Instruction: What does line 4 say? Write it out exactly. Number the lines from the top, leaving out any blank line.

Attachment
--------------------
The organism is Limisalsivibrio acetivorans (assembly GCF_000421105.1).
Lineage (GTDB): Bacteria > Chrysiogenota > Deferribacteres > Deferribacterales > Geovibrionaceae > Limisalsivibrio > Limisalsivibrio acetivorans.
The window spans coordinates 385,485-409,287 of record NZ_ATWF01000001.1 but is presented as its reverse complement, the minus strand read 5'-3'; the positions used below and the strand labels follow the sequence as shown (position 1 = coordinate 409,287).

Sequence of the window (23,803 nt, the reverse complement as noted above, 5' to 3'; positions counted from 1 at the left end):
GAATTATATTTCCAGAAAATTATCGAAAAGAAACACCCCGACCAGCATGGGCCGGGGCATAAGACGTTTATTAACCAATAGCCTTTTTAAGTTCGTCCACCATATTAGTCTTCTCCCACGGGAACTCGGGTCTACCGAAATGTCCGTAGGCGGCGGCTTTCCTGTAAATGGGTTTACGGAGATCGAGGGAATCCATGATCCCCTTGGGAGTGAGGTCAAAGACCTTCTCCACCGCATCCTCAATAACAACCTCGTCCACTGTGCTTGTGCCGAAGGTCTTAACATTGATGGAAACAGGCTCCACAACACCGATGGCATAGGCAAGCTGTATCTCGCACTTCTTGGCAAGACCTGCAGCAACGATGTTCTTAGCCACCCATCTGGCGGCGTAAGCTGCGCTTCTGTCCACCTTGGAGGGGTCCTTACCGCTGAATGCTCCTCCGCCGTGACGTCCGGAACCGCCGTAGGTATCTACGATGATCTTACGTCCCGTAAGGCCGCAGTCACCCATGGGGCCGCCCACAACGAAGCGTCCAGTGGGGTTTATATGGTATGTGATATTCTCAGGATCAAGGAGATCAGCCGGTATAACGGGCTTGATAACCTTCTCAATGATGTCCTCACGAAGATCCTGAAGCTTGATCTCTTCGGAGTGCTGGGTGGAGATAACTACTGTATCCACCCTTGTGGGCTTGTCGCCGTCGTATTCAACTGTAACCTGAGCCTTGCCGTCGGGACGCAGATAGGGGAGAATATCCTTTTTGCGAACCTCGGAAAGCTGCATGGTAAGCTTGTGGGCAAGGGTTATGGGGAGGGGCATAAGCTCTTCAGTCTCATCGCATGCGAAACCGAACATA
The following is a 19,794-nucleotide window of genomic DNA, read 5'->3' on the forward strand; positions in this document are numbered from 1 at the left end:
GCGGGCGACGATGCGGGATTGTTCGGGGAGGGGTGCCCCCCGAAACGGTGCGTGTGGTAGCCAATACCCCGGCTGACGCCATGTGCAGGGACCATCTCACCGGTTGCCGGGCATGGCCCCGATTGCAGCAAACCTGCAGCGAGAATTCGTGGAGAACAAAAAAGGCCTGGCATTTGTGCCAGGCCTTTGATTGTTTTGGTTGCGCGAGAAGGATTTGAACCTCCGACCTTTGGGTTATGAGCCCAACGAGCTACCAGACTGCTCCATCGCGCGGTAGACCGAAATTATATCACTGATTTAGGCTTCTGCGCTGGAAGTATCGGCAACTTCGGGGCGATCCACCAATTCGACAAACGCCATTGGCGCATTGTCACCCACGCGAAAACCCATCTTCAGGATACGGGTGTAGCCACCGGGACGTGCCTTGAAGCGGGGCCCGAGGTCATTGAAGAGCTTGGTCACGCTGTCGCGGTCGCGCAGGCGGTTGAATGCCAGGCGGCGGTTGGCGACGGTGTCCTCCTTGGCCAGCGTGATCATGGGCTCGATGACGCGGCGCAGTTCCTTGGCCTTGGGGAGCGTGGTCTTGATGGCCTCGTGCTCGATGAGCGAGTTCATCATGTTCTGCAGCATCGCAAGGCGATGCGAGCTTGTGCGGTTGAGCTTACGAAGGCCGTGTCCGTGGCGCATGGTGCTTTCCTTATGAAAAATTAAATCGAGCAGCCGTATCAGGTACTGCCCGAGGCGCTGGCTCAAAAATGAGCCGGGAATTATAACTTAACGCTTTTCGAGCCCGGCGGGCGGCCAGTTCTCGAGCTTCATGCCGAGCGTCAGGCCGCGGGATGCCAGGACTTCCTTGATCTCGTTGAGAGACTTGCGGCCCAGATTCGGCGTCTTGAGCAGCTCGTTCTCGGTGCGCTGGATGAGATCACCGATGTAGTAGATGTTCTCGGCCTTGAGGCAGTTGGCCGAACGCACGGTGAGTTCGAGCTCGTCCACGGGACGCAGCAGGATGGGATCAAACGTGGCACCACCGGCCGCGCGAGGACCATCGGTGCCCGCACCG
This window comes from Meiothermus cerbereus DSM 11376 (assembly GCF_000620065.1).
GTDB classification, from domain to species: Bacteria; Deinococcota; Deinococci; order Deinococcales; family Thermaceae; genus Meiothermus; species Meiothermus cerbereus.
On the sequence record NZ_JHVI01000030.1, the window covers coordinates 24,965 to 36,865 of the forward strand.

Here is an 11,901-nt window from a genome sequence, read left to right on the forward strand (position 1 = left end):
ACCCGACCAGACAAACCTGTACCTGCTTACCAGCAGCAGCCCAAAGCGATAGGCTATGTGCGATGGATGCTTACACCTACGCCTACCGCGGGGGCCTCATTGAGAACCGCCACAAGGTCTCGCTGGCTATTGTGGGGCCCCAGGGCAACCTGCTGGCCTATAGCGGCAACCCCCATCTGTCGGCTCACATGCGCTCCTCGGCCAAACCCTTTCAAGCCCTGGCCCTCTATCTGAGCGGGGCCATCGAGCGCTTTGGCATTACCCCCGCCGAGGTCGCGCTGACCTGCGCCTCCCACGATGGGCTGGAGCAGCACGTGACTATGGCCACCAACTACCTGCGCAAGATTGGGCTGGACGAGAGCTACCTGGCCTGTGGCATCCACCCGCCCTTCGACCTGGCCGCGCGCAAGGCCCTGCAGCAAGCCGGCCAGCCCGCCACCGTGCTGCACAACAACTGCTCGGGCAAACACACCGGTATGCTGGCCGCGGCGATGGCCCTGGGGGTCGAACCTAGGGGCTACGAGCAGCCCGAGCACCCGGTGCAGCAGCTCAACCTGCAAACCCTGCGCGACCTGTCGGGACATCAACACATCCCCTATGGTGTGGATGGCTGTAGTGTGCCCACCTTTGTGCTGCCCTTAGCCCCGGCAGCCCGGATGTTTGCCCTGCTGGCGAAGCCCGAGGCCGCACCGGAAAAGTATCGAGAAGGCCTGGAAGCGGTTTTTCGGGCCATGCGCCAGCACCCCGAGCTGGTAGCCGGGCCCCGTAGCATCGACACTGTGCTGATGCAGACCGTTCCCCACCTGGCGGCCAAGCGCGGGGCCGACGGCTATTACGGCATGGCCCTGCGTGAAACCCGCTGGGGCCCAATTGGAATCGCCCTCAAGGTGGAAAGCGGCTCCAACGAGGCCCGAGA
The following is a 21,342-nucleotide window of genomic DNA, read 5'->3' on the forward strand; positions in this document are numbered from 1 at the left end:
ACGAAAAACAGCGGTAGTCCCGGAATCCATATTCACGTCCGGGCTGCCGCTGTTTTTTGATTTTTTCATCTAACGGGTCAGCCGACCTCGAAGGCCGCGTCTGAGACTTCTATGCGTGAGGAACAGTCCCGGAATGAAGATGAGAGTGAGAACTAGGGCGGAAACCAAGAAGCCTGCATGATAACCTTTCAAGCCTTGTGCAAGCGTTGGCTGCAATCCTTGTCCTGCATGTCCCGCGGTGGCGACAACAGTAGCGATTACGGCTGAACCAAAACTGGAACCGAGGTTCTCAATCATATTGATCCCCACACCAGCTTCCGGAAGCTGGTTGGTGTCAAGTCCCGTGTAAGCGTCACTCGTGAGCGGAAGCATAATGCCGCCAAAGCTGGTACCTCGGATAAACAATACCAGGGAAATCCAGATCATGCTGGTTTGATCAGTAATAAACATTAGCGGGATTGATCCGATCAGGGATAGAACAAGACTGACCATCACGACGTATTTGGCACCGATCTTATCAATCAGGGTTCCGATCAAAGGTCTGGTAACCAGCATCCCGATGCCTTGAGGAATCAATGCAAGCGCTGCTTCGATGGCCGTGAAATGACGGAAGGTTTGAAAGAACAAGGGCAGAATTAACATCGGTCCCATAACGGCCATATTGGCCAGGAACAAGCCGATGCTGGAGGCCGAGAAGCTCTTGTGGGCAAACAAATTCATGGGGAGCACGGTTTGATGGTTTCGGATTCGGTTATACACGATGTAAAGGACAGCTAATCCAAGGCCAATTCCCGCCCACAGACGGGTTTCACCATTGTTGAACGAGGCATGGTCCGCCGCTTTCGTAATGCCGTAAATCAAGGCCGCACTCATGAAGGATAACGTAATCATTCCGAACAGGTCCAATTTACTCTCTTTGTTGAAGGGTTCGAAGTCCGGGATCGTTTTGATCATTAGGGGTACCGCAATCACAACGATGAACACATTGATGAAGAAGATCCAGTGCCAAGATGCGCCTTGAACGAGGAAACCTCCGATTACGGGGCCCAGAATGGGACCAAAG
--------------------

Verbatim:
Sequence of the window (23,803 nt, the reverse complement as noted above, 5' to 3'; positions counted from 1 at the left end):